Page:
Kurtley Beale

    (Photo by Dan Mullan/Getty Images)

    However, after drawing level at 17-all with an excellent try at the start of the second period, the Wallabies disintegrate mentally and physically, losing the match 53-24.

    The score in the last 35 minutes of the game is 36 points to 7 to Scotland. At that point, the current international coaching career paths of the two ‘Galloping Greens’ concretely diverge.

    Aside from the issue of mental toughness, it is the lack of Eddie Jones’ other cardinal point – tactical adaptability – that must be of most concern to everyone connected with the Wallaby inner sanctum.

    England understood what needed to be done playing with 14 men for 70 minutes of the match.

    They slowed down the tempo of the game to minimise the aerobic workload on their forwards and reduce it to structure, they accented areas of set-piece dominance like scrum and driving maul, and above all, they defended well short-handed.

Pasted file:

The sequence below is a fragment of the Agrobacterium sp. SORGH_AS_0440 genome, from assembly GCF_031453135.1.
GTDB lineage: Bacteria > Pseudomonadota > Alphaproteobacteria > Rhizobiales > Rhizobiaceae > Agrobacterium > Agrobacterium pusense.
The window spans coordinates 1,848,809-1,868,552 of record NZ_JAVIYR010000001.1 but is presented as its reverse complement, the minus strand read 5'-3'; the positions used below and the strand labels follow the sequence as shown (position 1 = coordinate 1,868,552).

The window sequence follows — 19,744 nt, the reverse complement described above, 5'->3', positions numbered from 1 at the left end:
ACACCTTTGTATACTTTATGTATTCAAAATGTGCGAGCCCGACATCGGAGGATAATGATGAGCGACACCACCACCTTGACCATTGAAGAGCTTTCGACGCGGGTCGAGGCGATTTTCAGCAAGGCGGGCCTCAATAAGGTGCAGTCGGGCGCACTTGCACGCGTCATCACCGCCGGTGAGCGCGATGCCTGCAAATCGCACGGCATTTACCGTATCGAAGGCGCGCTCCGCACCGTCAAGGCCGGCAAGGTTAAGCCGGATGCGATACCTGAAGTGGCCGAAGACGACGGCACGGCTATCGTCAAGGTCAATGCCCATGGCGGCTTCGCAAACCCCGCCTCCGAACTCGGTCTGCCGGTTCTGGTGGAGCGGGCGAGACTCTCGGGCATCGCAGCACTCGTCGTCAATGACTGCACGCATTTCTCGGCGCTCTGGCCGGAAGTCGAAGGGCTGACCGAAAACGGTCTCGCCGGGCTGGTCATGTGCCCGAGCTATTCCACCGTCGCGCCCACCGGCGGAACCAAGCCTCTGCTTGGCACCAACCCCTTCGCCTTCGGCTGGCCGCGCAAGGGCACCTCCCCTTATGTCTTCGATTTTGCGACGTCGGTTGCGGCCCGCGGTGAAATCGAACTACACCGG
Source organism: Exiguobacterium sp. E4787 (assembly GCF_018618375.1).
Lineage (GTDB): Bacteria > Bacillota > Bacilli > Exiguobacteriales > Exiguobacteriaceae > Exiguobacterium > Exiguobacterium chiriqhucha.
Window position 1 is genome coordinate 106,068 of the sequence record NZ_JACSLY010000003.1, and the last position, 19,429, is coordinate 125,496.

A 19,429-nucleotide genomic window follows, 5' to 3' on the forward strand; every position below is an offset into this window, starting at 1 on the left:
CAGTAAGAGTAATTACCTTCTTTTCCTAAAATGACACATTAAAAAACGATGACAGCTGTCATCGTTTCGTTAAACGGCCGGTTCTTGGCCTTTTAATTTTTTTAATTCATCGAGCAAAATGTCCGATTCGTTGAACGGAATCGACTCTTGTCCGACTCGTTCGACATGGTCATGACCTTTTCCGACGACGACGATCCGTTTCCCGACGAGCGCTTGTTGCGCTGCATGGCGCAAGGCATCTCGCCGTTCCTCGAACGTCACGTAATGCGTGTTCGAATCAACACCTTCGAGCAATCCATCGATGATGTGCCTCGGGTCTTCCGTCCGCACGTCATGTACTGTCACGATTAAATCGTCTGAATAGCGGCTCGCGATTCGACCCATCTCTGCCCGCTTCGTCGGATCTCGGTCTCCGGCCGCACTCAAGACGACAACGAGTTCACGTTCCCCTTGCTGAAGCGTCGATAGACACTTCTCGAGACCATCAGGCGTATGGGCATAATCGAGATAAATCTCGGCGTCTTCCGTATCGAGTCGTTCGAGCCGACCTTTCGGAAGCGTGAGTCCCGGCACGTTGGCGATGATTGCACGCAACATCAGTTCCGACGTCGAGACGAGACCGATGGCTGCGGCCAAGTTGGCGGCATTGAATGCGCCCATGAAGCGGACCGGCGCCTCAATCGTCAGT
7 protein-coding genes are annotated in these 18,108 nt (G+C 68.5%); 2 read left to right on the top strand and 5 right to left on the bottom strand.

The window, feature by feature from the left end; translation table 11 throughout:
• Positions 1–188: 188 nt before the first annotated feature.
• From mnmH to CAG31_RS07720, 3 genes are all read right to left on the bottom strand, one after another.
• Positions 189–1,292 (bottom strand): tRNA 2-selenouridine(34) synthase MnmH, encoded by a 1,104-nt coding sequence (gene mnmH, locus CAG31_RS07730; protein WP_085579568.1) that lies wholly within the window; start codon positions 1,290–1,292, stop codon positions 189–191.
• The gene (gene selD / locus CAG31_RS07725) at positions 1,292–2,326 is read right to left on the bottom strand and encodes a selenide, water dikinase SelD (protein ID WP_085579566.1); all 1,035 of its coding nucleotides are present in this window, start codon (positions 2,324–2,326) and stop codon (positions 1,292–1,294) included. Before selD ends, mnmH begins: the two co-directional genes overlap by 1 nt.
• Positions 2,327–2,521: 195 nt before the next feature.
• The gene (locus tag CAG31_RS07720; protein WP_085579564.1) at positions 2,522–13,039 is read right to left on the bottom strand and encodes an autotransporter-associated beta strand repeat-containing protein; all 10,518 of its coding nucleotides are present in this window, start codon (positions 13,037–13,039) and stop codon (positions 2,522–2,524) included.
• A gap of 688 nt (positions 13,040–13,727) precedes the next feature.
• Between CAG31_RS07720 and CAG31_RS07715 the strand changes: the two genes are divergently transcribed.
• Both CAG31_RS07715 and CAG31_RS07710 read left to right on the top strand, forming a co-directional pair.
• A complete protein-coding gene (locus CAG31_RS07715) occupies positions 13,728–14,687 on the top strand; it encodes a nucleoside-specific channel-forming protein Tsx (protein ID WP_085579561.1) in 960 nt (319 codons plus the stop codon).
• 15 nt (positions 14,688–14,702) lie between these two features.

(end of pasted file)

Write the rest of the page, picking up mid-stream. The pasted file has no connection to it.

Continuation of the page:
On Saturday, Australia did not achieve any of these objectives or even demonstrate that they understood what they were.

    Instead of slowing the game, the Wallabies seemed to delight in trying take on the Scots in the unstructured areas in which the Scotland attack had already shown itself proficient with even numbers.

    Scotland’s go-ahead score occurred in the 45th minute, and although the finish to the try by Sean Maitland is shown on the highlight reel, it is worth examining the set of circumstances which led up to it.